by Lucy Elsie Harvey

Stone conservation : principles and practice, Henry, Alison

“Do not let us talk then of restoration. The thing is a Lie from beginning to end.” – Ruskin

In comparing my collection with the one formerly housed at Pitzhanger Manor I began to research repair which then led me to the debate between restoration and conservation. For me, this conflict clearly profiles our anxieties concerning legacy, with objects becoming indelibly linked to one narrative and being preserved as such. The act of repair attempts to hide a part of an object’s history from the viewer, recommencing it from an arbitrary period whilst conservation’s intervention protects the object from the inevitability of time.

Both sides seem open very much to interpretation but despite the artifice of repair I think I find the act of conservation more sinister. Doesn’t the narrative capacity of an object cease once we have decided to conserve it and who are we to remove the object’s role as an aggregate of legacy? Our tendency to retire objects to museums, imbuing them with the power to educate whilst removing their intended function, is a key inspiration for my work and the basis for my fascination with power objects.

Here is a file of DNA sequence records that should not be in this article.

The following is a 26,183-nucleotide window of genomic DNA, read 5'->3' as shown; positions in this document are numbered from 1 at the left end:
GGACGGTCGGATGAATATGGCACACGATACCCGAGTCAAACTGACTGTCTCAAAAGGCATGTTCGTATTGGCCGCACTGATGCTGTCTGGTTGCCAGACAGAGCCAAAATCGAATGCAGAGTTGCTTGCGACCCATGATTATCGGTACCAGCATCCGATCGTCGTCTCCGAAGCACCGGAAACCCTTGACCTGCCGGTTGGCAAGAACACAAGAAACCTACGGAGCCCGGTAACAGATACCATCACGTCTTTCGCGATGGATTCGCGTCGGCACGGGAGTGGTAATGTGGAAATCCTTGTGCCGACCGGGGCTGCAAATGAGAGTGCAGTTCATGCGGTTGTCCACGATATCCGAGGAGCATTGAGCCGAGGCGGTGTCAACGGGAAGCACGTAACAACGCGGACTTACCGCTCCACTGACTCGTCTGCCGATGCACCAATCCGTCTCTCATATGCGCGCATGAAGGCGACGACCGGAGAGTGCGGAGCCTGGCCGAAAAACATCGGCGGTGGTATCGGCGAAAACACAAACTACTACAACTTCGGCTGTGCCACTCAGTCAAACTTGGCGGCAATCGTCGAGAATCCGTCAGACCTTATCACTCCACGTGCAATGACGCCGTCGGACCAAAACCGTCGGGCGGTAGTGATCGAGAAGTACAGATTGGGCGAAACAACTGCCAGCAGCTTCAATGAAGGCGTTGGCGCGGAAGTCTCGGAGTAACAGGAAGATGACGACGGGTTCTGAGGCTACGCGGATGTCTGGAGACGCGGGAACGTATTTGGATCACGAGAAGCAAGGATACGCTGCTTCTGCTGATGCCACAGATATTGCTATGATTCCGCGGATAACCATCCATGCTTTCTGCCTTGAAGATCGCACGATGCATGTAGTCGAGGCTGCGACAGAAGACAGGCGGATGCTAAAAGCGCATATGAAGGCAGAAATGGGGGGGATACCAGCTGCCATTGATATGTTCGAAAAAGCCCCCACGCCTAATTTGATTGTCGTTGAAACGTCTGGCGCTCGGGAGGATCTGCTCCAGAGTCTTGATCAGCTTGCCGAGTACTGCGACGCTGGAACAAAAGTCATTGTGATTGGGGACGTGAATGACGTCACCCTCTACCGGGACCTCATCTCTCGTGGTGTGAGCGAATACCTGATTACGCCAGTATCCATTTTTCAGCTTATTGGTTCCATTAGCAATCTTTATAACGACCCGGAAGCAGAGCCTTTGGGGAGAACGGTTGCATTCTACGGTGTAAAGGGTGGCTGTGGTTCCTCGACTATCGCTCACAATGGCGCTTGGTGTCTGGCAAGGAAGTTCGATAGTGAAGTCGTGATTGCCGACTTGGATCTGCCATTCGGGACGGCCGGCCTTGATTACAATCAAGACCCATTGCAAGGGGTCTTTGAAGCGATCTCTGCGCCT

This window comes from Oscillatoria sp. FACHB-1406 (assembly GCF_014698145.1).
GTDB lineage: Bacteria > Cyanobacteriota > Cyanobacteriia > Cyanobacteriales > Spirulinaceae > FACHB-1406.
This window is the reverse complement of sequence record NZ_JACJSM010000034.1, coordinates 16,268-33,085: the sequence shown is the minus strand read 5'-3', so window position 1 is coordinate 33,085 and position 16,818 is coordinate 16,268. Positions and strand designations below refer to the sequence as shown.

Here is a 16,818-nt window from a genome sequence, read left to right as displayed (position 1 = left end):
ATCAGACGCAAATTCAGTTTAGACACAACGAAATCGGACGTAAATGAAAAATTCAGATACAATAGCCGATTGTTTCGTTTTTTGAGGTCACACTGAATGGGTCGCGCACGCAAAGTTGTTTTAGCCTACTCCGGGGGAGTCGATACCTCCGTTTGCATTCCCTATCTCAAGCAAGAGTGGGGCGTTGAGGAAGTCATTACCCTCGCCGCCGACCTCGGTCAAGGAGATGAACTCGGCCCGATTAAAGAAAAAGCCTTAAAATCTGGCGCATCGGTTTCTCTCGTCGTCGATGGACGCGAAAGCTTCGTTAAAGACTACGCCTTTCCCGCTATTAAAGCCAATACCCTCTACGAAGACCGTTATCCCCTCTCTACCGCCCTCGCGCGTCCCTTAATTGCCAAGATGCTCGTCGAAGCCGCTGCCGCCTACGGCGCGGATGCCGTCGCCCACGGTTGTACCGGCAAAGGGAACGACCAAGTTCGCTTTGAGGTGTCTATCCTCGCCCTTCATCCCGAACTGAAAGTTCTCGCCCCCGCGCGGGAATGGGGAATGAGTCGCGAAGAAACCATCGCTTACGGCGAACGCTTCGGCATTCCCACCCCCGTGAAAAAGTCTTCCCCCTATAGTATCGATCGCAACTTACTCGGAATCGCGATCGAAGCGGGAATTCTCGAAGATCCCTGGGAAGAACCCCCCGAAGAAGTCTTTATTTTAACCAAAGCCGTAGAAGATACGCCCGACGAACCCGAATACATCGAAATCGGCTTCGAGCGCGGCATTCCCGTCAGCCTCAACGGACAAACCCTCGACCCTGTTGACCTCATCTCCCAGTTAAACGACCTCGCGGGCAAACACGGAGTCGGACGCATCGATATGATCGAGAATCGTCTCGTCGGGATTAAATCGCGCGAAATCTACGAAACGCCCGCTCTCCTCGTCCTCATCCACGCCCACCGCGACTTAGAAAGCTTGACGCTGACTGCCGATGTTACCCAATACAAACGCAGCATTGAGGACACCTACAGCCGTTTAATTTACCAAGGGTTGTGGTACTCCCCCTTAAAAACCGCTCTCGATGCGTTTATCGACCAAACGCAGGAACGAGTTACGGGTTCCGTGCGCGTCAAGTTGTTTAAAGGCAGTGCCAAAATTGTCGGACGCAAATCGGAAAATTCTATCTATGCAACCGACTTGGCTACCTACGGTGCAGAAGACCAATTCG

Sketchbook development: Found ceramic assemblage

I am making both new sculptural and wearable pieces in response to these ideas by pairing found and made ceramic components with metal work and jewellery processes. I have returned to ceramics to cast some of the figurative objects from my collection and explore their repair (and unrepair) whilst looking at ideas of conservation and presentation in metal work. My portrait will culminate from this juxtaposition, presenting the legacy of human interaction through both making and repair.

Sample pieces, plaster, found ceramics


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